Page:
Use College Experiences to Market Yourself to Future Employers

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While attending a two or four-year school is meant as a learning experience, college students should also consider those days the minor leagues of the professional job market.

Even though most students will not earn a sizeable paycheck until they enter the workforce after schooling, there are countless opportunities available while attending school to hone their job skills for when they have diploma in hand.

While in school, students have to be ready to enter the job market; a market that recently has proven harder and harder to crack.

Whether it is working one or more part-time jobs while attending school, doing an internship in your desired field or doing both, use any and all opportunities to market yourself to the outside world, especially as you get closer to graduation.

Among the things you should consider while still in school are:

  • Don’t wait to prepare a resume – Just because you are not graduating for another year or longer does not mean you should wait to prepare your resume. It is important to be compiling your resume as you go with internships, part-time jobs relevant to your desire field of work etc. While you are likely not to have a lot of job experience on your resume when first seeking full-time employment after school, highlighting your related experiences while in school is important. Think that internship didn’t mean anything, think again;
  • Putting together a professionallylooking Web site – It is not just companies that have Web sites. More and more students are taking to the Internet to compose sites that highlight their accomplishments, abilities and more. Given the technological age that we live in, a well-constructed and informative Web site can give you a step up on other grads when you go to find your first serious job. Use your creativity or bring someone in who is knowledgeable around the Internet to put together a site that will attract the attention of employers.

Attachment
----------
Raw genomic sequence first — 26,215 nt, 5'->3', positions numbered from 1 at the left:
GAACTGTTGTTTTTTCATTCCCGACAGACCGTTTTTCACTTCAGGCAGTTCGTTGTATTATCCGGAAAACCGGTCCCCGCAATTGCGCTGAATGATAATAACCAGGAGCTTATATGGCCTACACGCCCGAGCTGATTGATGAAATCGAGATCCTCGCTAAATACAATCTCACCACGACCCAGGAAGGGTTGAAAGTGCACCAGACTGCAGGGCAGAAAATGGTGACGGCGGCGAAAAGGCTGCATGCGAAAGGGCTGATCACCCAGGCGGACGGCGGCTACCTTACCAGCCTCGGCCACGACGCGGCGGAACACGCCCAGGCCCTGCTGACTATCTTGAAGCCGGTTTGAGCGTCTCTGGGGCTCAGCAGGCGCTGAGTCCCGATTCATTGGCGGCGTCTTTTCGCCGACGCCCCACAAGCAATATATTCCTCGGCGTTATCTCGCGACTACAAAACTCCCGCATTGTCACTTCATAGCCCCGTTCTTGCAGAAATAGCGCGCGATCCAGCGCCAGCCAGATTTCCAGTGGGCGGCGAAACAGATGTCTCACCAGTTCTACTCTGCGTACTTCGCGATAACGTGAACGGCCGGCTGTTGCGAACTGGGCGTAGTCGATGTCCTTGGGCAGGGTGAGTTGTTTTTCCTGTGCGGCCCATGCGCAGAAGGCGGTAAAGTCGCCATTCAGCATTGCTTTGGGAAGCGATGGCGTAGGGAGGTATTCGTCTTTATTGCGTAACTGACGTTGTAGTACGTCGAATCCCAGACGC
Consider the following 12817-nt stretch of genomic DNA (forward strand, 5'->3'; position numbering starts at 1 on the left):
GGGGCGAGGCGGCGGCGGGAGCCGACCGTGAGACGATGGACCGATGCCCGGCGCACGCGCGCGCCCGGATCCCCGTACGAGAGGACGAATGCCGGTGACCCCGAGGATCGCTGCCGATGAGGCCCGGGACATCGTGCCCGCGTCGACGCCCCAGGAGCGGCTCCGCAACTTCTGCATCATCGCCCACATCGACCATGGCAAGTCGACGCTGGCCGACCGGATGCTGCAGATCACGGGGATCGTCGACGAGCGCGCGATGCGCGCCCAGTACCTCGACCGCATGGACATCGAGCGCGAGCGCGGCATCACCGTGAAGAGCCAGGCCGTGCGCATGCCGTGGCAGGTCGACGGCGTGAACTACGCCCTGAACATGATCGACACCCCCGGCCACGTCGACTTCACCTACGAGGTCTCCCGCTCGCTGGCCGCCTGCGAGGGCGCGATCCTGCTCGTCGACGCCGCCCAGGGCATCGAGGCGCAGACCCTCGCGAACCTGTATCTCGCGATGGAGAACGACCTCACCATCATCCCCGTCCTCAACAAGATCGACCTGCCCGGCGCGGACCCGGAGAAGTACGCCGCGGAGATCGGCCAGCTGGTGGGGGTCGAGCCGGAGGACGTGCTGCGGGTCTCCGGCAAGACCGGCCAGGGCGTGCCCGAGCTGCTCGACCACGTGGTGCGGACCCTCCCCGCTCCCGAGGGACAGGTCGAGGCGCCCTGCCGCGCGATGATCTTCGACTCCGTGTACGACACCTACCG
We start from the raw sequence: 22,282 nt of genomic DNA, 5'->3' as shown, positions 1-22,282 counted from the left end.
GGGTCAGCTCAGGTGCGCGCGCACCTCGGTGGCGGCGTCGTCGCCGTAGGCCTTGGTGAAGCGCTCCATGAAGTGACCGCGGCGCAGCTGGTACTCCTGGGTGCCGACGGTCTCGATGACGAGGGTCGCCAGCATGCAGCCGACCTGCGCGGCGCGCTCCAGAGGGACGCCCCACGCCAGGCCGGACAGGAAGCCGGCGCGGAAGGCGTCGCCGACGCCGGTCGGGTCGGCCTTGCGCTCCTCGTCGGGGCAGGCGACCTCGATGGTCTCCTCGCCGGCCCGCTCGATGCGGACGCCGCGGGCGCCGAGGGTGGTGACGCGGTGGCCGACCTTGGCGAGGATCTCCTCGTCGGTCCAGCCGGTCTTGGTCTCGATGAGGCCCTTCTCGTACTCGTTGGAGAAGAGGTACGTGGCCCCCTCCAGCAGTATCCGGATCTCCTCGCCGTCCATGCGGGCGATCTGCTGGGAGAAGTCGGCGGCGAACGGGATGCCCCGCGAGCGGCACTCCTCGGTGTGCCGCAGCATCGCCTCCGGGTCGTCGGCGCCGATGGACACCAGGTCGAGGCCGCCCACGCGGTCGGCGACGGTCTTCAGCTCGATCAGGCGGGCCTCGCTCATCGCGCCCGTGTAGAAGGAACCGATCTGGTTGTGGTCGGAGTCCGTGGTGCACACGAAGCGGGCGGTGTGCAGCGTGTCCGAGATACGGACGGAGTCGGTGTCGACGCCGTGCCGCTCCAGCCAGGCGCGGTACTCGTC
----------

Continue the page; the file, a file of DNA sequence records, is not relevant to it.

• Compiling school references – Your professors and those you intern under and/or work part-time under while in school oftentimes know you the best. Be sure to use those where you’ve had positive experiences and have permission from as references. In some cases, you may even be able to attain a letter of recommendation from one or more, thereby allowing you to better stand out among a crowded field of applicants for a job;
  • Check the Internet for any negativity involving your name – Whether it was that holiday social at school or the weekend trip with your best college buddies that got a little out of hand, make sure there are no questionable photos floating around the Internet that potential employers could get their hands on. By doing a simple Google search of your name, you can trace any negative comments or images that could lead a possible employer to question whether or not you would be a good hire for them. Also check your social networking accounts like Twitter, Facebook and others to scan for any comments and/or photos that could be thought of as controversial;
  • Work with the school’s alumni department – Lastly, don’t be afraid to use the campus resources, including the school’s alumni and job placement departments. While they may fall under different titles on different campuses, most if not all schools have an alumni department and some form of career placement center. These can be of great value to you, even if you’re an underclassmen and not thinking about entering the workforce in the immediate future. Create the relationships early and mold them over time so that you have the ear of such departments for when you truly need them. You may think your school’s alumni department is just for alums, but if an employer has been happy with some recent graduates and is looking to higher, they may turn to your school in search of filling more positions. Use any and all networking options to better enhance your job prospect offerings.


While college students are oftentimes weighted down with their studies and social activities, it is never too early to start thinking about when the time comes to graduate and get a full-time job.

Start early with your preparations, and utilize the Internet, school connections and more to stay one step ahead of the crowd.

Dave Thomas, who covers among other subjects’ vehicle insurance, writes extensively for an online resource destination for businesses of all sizes to research, find, and compare the products and services they need to run their businesses.

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